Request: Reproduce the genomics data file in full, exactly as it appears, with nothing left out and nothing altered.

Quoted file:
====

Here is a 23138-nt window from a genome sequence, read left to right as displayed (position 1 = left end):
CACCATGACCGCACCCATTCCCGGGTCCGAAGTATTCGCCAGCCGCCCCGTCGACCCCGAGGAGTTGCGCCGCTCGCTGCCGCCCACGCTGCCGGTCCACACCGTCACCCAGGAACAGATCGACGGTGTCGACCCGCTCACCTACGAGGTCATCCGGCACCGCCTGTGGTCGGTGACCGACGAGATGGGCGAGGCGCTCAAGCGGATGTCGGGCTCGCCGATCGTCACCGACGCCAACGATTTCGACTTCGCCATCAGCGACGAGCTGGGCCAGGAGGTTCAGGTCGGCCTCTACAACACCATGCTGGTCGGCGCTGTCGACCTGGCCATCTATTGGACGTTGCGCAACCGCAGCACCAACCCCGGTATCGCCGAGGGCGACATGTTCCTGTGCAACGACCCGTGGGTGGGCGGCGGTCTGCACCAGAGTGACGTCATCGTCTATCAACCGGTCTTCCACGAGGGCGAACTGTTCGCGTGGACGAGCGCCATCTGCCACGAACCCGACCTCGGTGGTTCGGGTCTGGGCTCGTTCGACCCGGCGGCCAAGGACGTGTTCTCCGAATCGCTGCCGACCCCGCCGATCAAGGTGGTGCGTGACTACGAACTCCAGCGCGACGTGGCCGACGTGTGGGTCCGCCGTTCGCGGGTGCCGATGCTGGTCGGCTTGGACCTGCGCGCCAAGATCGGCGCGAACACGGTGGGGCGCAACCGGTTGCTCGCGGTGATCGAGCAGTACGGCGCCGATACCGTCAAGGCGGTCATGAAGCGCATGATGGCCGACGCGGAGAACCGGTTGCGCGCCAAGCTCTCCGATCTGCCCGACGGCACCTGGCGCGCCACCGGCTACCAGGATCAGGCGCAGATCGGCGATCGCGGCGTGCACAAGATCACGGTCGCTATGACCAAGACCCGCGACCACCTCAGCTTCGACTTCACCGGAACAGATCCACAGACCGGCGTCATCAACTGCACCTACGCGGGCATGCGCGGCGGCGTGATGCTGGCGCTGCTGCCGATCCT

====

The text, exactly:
Here is a 23138-nt window from a genome sequence, read left to right as displayed (position 1 = left end):
CACCATGACCGCACCCATTCCCGGGTCCGAAGTATTCGCCAGCCGCCCCGTCGACCCCGAGGAGTTGCGCCGCTCGCTGCCGCCCACGCTGCCGGTCCACACCGTCACCCAGGAACAGATCGACGGTGTCGACCCGCTCACCTACGAGGTCATCCGGCACCGCCTGTGGTCGGTGACCGACGAGATGGGCGAGGCGCTCAAGCGGATGTCGGGCTCGCCGATCGTCACCGACGCCAACGATTTCGACTTCGCCATCAGCGACGAGCTGGGCCAGGAGGTTCAGGTCGGCCTCTACAACACCATGCTGGTCGGCGCTGTCGACCTGGCCATCTATTGGACGTTGCGCAACCGCAGCACCAACCCCGGTATCGCCGAGGGCGACATGTTCCTGTGCAACGACCCGTGGGTGGGCGGCGGTCTGCACCAGAGTGACGTCATCGTCTATCAACCGGTCTTCCACGAGGGCGAACTGTTCGCGTGGACGAGCGCCATCTGCCACGAACCCGACCTCGGTGGTTCGGGTCTGGGCTCGTTCGACCCGGCGGCCAAGGACGTGTTCTCCGAATCGCTGCCGACCCCGCCGATCAAGGTGGTGCGTGACTACGAACTCCAGCGCGACGTGGCCGACGTGTGGGTCCGCCGTTCGCGGGTGCCGATGCTGGTCGGCTTGGACCTGCGCGCCAAGATCGGCGCGAACACGGTGGGGCGCAACCGGTTGCTCGCGGTGATCGAGCAGTACGGCGCCGATACCGTCAAGGCGGTCATGAAGCGCATGATGGCCGACGCGGAGAACCGGTTGCGCGCCAAGCTCTCCGATCTGCCCGACGGCACCTGGCGCGCCACCGGCTACCAGGATCAGGCGCAGATCGGCGATCGCGGCGTGCACAAGATCACGGTCGCTATGACCAAGACCCGCGACCACCTCAGCTTCGACTTCACCGGAACAGATCCACAGACCGGCGTCATCAACTGCACCTACGCGGGCATGCGCGGCGGCGTGATGCTGGCGCTGCTGCCGATCCT